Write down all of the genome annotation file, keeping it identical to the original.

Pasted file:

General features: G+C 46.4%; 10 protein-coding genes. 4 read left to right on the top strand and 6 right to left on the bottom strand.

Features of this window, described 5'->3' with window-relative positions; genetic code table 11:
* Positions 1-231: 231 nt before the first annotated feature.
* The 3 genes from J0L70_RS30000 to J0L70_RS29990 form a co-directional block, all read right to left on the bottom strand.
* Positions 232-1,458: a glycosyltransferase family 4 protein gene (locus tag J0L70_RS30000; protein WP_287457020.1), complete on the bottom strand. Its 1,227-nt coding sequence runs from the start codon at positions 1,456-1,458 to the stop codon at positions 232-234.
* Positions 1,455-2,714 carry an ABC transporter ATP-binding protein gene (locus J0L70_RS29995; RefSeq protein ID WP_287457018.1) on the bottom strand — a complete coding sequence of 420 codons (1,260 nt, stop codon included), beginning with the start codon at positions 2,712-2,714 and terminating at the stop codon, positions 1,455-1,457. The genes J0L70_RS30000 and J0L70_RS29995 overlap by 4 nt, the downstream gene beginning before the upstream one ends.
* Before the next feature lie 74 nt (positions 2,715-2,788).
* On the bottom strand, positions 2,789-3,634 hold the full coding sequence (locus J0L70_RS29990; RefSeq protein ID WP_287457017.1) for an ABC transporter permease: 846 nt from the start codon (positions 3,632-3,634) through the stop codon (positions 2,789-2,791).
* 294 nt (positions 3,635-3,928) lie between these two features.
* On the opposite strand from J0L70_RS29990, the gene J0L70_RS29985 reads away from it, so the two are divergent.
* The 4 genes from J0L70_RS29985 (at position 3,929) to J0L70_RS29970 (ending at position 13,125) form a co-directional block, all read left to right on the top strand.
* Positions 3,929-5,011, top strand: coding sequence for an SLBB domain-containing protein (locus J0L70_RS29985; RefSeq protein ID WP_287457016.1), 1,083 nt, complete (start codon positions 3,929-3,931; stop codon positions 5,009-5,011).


General features: G+C 46.4%; 10 protein-coding genes. 4 read left to right on the top strand and 6 right to left on the bottom strand.

Features of this window, described 5'->3' with window-relative positions; genetic code table 11:
* Positions 1-231: 231 nt before the first annotated feature.
* The 3 genes from J0L70_RS30000 to J0L70_RS29990 form a co-directional block, all read right to left on the bottom strand.
* Positions 232-1,458: a glycosyltransferase family 4 protein gene (locus tag J0L70_RS30000; protein WP_287457020.1), complete on the bottom strand. Its 1,227-nt coding sequence runs from the start codon at positions 1,456-1,458 to the stop codon at positions 232-234.
* Positions 1,455-2,714 carry an ABC transporter ATP-binding protein gene (locus J0L70_RS29995; RefSeq protein ID WP_287457018.1) on the bottom strand — a complete coding sequence of 420 codons (1,260 nt, stop codon included), beginning with the start codon at positions 2,712-2,714 and terminating at the stop codon, positions 1,455-1,457. The genes J0L70_RS30000 and J0L70_RS29995 overlap by 4 nt, the downstream gene beginning before the upstream one ends.
* Before the next feature lie 74 nt (positions 2,715-2,788).
* On the bottom strand, positions 2,789-3,634 hold the full coding sequence (locus J0L70_RS29990; RefSeq protein ID WP_287457017.1) for an ABC transporter permease: 846 nt from the start codon (positions 3,632-3,634) through the stop codon (positions 2,789-2,791).
* 294 nt (positions 3,635-3,928) lie between these two features.
* On the opposite strand from J0L70_RS29990, the gene J0L70_RS29985 reads away from it, so the two are divergent.
* The 4 genes from J0L70_RS29985 (at position 3,929) to J0L70_RS29970 (ending at position 13,125) form a co-directional block, all read left to right on the top strand.
* Positions 3,929-5,011, top strand: coding sequence for an SLBB domain-containing protein (locus J0L70_RS29985; RefSeq protein ID WP_287457016.1), 1,083 nt, complete (start codon positions 3,929-3,931; stop codon positions 5,009-5,011).